Unparalleled views

Ask most people about Hawai‘i, and sun, surf and beaches may readily come to mind.  But ask individuals who are fascinated by the field of astronomy about the islands, and their eyes will light up for an entirely different reason.

Over the past four decades, the Aloha State has become the world’s most sought-after location for the construction of large ground-based telescopes. The arrival of these telescopes was strongly promoted by the Institute for Astronomy (IfA) at the University of Hawai‘i at Mānoa and, as a result, the IfA has become one of the leading astronomical research centers on the planet, with offices and laboratories on O‘ahu, Maui and Hawai‘i Island.

Within the next seven years, Hawai‘i will welcome four new telescopes that will be constructed at two superb observatory sites: the 3,000-meter peak of Haleakalā on Maui and the 4,200-meter peak of Mauna Kea on the biggest island of Hawai‘i.  Both high-altitude sites are known for their remarkable clarity, dryness and lack of atmospheric turbulence.

“With the excellent facilities already existing on Mauna Kea and Haleakalā, and with the next generation of the world’s most powerful telescopes expected to arrive soon, Hawai‘i will maintain an international leadership role in astronomy with its central position in the Pacific,” said IfA Director Günther Hasinger.

The first to arrive will be an addition to the existing Pan-STARRS telescope, PS1, which has been conducting survey operations since December 2009. PS1 is the most powerful survey system yet built with a 1.8-m primary mirror and an optical design that provides sharp images over an exceptionally large field of view.

In early 2013, a second Pan-STARRS telescope, PS2, will be installed about fifty feet north of PS1 on Haleakalā. The PS2 telescope and its camera are very close in design to PS1, with a few improvements based on IfA’s experience with PS1. Its features will allow astronomers to survey the entire visible sky in four nights to detect “killer asteroids,” supernovae and other transient objects. Data collected from PS2 will open up a new dimension in studies of the solar system, the galaxy, and the most-distant objects in the Universe.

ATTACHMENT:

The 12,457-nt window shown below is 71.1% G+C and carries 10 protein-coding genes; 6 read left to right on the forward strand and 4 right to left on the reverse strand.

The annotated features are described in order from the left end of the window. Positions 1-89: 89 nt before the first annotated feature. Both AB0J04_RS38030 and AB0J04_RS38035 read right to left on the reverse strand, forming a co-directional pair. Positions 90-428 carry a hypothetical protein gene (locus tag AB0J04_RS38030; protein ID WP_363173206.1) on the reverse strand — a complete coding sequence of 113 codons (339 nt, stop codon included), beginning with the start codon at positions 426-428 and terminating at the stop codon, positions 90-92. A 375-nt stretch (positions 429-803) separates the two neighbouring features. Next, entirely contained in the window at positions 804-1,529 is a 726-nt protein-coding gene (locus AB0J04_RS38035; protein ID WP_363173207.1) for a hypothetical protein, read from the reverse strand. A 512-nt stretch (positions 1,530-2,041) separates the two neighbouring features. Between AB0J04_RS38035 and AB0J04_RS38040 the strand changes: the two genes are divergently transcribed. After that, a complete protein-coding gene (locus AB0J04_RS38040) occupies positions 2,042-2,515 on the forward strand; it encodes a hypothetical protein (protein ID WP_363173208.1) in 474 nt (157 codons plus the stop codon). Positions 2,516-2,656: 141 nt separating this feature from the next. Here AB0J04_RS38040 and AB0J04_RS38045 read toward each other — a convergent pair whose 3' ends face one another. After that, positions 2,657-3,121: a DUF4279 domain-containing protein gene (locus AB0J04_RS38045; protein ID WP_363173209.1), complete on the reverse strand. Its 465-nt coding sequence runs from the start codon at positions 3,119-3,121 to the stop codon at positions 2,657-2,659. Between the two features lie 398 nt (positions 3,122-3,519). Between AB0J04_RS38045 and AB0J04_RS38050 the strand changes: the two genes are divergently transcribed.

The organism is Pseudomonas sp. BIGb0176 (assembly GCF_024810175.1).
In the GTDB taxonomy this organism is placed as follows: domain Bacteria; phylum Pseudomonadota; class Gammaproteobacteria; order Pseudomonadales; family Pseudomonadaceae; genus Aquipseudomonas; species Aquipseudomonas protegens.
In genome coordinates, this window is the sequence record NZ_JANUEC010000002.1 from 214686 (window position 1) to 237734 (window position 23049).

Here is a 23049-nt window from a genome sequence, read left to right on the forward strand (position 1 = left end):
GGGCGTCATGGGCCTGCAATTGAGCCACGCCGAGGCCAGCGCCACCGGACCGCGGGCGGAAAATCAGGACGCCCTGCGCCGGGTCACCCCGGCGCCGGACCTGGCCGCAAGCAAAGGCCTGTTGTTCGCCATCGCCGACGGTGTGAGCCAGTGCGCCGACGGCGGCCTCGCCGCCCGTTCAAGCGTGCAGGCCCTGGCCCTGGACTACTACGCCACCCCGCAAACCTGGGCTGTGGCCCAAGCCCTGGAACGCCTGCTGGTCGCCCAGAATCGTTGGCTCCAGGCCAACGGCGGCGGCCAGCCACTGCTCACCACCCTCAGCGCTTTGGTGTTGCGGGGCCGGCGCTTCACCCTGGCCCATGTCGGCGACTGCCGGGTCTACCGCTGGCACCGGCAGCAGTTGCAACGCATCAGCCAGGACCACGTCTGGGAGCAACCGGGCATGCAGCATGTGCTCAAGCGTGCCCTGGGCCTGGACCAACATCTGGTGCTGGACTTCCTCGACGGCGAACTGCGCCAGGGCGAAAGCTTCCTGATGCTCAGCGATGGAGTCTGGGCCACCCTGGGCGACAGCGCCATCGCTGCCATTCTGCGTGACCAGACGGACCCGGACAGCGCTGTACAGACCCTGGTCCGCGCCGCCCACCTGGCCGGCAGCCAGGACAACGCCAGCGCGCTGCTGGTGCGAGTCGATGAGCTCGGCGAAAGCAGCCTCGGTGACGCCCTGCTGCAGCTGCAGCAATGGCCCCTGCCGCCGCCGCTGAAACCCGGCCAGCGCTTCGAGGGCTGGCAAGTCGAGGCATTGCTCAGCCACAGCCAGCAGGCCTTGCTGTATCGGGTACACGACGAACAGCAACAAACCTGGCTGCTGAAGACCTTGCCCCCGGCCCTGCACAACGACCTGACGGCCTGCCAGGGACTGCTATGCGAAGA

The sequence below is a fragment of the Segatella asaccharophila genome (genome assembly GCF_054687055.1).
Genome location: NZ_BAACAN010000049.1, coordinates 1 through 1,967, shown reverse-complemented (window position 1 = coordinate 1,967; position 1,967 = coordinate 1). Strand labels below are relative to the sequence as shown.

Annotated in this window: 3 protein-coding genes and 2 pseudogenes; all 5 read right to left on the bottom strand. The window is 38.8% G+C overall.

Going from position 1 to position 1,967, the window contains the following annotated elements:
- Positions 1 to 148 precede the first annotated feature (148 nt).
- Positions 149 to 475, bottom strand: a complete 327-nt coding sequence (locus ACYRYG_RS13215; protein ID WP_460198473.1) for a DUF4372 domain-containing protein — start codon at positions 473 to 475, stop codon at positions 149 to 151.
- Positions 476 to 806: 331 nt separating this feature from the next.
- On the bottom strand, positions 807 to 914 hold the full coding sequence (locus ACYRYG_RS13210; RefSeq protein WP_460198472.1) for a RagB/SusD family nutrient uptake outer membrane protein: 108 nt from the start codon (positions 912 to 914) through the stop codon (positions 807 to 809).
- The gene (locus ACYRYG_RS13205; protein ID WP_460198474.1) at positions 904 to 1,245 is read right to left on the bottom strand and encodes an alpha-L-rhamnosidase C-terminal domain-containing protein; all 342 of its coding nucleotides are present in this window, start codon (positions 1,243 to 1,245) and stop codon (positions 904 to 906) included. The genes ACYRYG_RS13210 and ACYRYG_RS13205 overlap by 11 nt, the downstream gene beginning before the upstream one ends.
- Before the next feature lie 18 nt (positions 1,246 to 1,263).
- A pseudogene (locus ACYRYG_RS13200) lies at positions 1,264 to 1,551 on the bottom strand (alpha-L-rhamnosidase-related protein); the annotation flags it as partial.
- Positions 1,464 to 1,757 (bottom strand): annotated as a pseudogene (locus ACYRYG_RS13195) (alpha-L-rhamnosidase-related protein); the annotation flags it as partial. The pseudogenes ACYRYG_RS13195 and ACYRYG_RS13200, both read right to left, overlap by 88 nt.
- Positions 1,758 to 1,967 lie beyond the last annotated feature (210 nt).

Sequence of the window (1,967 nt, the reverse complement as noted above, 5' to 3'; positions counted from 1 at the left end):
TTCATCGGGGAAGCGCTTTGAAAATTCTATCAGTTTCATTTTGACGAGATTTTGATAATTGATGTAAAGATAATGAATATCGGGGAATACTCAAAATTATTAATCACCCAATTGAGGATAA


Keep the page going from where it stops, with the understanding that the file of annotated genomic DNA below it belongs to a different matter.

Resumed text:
The ultimate goal of the Pan-STARRS project is to build the PS4 observatory, which is expected to replace the 40-year-old UH 2.2-m telescope on Mauna Kea, the first large telescope built in Hawai‘i. PS4 will employ four optical systems and will help detect billions of star and galaxies, and millions of asteroids.

Solar scientists are always trying to predict how the sun will influence global changes here on Earth. “Our best models of what the sun is doing don’t work,” said IfA astronomer Jeff Kuhn, while explaining why we need the Advanced Technology Solar Telescope (ATST) about to be built on Haleakala on Maui. The project, funded by the National Science Foundation, is a collaborative effort involving researchers from IfA and scientists from 22 other institutions around the world. The ATST will be the largest solar telescope ever built, and the largest single advance in solar research capabilities since the days of Galileo.

Climate changes, on timescales ranging from a few years up to the times over which cultures and civilizations grow and perish, are affected by the sun’s variability. As researchers have found in the past, there is no doubt that the sun has caused climate changes that make current trends in global warming look mild. “Unfortunately, we do not understand and cannot predict these effects even over the next decade,” said Kuhn, who serves as co-investigator on the project. “The ATST will allow us to see how magnetic fields affect the sun and the solar system environment between Earth and the sun.” The ATST is expected to have its “first light” in 2018.

Also scheduled for completion later this decade, at a location atop Mauna Kea, is the Thirty Meter Telescope (TMT). Building on the success of the 10-meter twin Keck telescopes—now the world’s largest—the 30-meter primary mirror will be composed of 492 segments, giving the TMT nine times the collecting area of today’s largest optical telescopes. The TMT will enable astronomers to detect and study light from the earliest stars and galaxies and test many of the fundamental laws of physics.

“Thanks to its large mirror and advanced adaptive optics system, TMT will provide the sharpest images ever obtained of planets around the stars,” said IfA astronomer Mike Liu. “This will allow us to observe them in the process of forming and to measure their temperatures and compositions. Such measurements will tell us how our own solar system formed and if similar systems are common throughout the Galaxy.”

The TMT is a joint partnership involving the California Institute of Technology, the University of California, and the Association of Canadian Universities for Research in Astronomy. The National Astronomical Observatory of Japan, Department of Science and Technology of India, and National Astronomical Observatories of the Chinese Academy of Sciences are also participating in the project.

Pardon the puns, but the ongoing observation at the IfA is that things are definitely looking up.  For more information about the Institute for Astronomy, visit www.ifa.hawaii.edu.

Top photo: The Pan-STARRS PS1 telescope atop Haleakalā captures celestial objects above Hawai‘i with its unique Gigapixel Camera and sophisticated computerized system. Photo by Rob Ratkowski © 2010 PS1 Science Consortium.

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